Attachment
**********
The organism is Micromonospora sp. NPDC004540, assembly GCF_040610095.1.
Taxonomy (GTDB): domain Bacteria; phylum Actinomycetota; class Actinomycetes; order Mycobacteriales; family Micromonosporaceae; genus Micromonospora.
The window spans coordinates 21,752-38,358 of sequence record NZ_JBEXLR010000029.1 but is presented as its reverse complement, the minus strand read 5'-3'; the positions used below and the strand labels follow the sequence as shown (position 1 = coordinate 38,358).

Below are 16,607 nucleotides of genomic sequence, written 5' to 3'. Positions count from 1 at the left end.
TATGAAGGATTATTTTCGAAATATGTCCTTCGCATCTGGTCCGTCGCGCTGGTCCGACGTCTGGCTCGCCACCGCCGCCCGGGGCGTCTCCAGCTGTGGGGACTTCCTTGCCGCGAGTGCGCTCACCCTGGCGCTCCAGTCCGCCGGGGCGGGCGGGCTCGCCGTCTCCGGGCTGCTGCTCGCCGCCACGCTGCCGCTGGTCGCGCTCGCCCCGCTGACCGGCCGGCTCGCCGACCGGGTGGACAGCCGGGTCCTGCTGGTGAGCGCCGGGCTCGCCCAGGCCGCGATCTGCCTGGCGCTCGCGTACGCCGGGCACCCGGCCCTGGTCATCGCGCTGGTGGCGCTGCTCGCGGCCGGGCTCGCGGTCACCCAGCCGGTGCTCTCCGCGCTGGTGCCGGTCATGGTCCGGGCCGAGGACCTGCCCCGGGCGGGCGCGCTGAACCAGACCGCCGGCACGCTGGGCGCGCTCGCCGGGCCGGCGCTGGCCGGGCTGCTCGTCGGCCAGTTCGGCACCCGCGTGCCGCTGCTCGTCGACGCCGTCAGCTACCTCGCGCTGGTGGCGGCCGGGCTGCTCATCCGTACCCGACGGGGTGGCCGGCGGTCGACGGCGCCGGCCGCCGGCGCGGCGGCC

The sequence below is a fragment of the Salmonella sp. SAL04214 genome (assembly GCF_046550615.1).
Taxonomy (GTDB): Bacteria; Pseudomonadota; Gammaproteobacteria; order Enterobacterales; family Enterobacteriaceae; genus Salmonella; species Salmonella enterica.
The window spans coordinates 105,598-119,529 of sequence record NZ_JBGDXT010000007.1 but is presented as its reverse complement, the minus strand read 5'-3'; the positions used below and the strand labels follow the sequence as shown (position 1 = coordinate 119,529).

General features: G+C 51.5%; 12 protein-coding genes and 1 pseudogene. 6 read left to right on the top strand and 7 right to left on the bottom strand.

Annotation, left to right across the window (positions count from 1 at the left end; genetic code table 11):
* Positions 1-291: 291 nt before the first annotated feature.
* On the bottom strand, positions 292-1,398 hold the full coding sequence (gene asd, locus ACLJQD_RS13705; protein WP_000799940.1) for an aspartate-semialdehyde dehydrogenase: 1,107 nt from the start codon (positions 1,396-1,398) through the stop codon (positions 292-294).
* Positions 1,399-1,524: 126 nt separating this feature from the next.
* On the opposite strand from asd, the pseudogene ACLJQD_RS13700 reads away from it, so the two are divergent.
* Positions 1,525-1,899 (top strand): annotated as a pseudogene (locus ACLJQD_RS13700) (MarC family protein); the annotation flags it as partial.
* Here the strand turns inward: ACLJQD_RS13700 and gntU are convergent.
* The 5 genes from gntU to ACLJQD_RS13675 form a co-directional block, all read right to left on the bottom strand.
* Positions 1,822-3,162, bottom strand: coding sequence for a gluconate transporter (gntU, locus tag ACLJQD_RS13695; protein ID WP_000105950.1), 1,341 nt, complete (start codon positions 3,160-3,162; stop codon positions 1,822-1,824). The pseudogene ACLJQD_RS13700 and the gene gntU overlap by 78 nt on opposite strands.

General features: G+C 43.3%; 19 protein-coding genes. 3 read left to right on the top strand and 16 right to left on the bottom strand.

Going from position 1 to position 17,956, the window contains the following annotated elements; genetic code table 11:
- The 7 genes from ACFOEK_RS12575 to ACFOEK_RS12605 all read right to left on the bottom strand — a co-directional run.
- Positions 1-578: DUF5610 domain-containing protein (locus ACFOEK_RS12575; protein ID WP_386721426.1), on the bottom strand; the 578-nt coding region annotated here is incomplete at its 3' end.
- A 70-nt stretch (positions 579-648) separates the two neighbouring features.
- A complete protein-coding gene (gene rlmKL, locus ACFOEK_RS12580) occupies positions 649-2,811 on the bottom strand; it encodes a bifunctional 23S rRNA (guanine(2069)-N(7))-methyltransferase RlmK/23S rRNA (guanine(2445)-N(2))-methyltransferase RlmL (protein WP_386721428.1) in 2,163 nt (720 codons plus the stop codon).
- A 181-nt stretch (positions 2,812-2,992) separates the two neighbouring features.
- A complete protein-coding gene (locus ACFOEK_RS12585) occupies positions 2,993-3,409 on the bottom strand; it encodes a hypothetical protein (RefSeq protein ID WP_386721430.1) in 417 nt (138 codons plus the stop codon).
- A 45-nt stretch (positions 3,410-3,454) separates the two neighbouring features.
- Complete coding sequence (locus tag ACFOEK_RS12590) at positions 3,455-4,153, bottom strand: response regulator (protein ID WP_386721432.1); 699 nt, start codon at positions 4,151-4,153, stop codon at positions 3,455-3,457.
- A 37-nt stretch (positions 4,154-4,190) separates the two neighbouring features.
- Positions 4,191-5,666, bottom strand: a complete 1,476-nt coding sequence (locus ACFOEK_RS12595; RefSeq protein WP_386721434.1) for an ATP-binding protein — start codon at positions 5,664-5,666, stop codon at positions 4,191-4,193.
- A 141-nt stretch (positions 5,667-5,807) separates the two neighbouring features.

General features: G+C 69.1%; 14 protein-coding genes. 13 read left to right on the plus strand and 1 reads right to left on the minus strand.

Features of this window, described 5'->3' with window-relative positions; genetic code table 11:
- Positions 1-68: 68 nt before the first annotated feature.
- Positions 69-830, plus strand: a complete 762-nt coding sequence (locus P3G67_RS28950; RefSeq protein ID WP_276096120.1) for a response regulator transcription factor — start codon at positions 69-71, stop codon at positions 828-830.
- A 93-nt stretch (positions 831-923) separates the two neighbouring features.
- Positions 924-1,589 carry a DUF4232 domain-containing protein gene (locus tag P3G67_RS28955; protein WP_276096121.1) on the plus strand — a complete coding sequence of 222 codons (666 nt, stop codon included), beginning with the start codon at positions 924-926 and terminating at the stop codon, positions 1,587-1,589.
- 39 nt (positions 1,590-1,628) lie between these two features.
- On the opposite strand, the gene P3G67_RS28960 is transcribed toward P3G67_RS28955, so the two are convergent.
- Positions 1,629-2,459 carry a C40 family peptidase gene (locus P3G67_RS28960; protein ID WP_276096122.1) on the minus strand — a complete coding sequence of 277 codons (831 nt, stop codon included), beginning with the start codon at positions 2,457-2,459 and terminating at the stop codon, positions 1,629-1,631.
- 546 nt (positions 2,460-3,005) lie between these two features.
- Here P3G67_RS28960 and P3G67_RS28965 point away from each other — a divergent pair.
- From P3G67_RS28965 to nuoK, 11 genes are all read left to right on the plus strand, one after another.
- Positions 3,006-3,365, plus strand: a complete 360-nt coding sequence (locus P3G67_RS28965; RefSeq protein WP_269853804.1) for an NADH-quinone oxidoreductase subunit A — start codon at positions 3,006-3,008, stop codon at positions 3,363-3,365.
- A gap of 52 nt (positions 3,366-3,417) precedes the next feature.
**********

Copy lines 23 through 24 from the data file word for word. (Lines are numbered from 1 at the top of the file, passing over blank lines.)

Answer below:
- A 70-nt stretch (positions 579-648) separates the two neighbouring features.
- A complete protein-coding gene (gene rlmKL, locus ACFOEK_RS12580) occupies positions 649-2,811 on the bottom strand; it encodes a bifunctional 23S rRNA (guanine(2069)-N(7))-methyltransferase RlmK/23S rRNA (guanine(2445)-N(2))-methyltransferase RlmL (protein WP_386721428.1) in 2,163 nt (720 codons plus the stop codon).